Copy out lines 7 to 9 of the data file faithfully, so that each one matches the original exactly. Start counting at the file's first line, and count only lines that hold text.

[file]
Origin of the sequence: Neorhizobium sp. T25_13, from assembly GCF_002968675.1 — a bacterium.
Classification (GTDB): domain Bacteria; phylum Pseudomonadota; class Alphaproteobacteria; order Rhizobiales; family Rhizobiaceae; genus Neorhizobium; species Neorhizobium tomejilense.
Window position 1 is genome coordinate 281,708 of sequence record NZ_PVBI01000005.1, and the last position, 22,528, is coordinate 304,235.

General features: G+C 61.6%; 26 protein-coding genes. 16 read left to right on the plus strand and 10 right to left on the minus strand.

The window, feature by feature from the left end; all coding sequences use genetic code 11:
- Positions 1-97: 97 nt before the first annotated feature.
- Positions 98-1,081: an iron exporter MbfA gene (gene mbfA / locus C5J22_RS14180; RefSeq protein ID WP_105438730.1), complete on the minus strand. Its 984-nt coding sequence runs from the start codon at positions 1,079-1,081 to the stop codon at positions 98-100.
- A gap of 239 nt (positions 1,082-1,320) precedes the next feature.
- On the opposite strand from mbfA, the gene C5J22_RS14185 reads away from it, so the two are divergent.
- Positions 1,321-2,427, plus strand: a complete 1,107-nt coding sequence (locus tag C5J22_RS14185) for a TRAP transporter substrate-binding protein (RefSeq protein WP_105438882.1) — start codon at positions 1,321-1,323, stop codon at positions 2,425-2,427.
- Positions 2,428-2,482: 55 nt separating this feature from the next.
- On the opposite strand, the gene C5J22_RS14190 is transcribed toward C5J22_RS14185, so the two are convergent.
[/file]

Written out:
- Positions 98-1,081: an iron exporter MbfA gene (gene mbfA / locus C5J22_RS14180; RefSeq protein ID WP_105438730.1), complete on the minus strand. Its 984-nt coding sequence runs from the start codon at positions 1,079-1,081 to the stop codon at positions 98-100.
- A gap of 239 nt (positions 1,082-1,320) precedes the next feature.
- On the opposite strand from mbfA, the gene C5J22_RS14185 reads away from it, so the two are divergent.